California Governor Newsom is proposing to improve the Covered California ACA risk pool by making plans effectively cheaper for populations that are not heavily subsidized or subsidized at all. His revised budget lays out the plan (p. 37-38):
The Governor’s Budget proposed to make California the first state in the nation to offer financial assistance to qualified individuals with incomes between 400 percent and 600 percent of the federal poverty level…The May Revision expands upon this proposal by offering subsidies to individuals between 200 percent and 250 percent of the federal poverty level….
Combined with the Governor’s Budget proposal to create a state individual mandate to obtain comprehensive health care coverage, the subsidies will improve the overall risk pool in the individual market, reducing future premium increases.
The California proposal is trying to reduce the average non-subsidized premium in three ways.
Directly, it is subsidizing currently non-subsidized consumers. This will benefit current buyers who were going to buy at non-subsidized prices and now they get a windfall to either pocket or buy up in quality. It will attract some people who are not in covered right now and get them to buy. We strongly suspect that as a cohort, individuals who are flipping a coin on coverage decisions due to price and choosing to not enroll are healthier than the average person who is electing to buy. This will lower average morbidity and claims expenses which will in turn result in marginally lower premiums.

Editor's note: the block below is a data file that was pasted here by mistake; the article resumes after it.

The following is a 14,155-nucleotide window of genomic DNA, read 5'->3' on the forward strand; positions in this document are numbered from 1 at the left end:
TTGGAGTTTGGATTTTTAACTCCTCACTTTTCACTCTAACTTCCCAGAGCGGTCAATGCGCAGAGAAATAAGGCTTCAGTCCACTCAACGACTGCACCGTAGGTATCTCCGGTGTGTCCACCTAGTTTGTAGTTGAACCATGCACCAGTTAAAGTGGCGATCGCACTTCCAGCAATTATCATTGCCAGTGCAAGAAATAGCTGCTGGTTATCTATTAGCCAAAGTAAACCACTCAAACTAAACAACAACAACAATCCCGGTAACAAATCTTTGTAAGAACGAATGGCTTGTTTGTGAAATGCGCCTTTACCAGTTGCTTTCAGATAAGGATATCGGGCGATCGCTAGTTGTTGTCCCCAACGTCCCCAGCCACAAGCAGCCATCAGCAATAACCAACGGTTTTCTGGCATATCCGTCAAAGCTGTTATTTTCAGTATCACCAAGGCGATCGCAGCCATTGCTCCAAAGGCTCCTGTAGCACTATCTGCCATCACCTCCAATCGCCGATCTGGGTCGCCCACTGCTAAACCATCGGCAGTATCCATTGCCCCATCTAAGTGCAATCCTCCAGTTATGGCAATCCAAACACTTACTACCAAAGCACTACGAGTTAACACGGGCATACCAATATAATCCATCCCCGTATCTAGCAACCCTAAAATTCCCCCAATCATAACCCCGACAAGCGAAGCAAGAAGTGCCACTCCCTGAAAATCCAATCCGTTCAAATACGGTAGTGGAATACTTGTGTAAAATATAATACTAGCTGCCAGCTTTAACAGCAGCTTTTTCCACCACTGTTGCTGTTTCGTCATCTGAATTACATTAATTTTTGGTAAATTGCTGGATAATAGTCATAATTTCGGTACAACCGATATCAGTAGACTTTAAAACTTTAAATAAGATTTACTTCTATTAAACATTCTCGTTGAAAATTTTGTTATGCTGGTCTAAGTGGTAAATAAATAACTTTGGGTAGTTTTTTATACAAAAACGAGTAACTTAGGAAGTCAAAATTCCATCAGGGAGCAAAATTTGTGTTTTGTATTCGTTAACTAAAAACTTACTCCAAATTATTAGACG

Secondly, it is subsidizing folks who earn between 200-400% FPL. This will bring in some new folks (not many as $10/month is real money but it is not big money) and keep some folks enrolled longer. Again, the people who are flipping a coin to stay or go are more likely to be lower cost than average. Enrolling and keeping them enrolled brings down average per capita claims costs which brings down premiums.
Finally, the state is proposing an individual mandate. Economically this raises the cost of being uninsured so again people who were flipping a coin as to whether or not they should sign up will be signing up. This again should be a healthier and cheaper cohort.
The interesting thing about the California proposal is that it is stealing some good ideas from other states. New Jersey uses a state based individual mandate to fund reductions in non-subsidized premiums. Massachusetts uses wrap-around state funded subsidies to increase affordability. Minnesota has used state funds to subsidize the over 400% FPL crowd.
However California may not be seeking a Section 1332 waiver to collect some of the gains of lowering the index premiums through higher enrollment. They are giving up some federal pass through funding as lower index premiums will lower federal spending on premium subsidies. This is a policy trade-off for more state flexibility at some cost.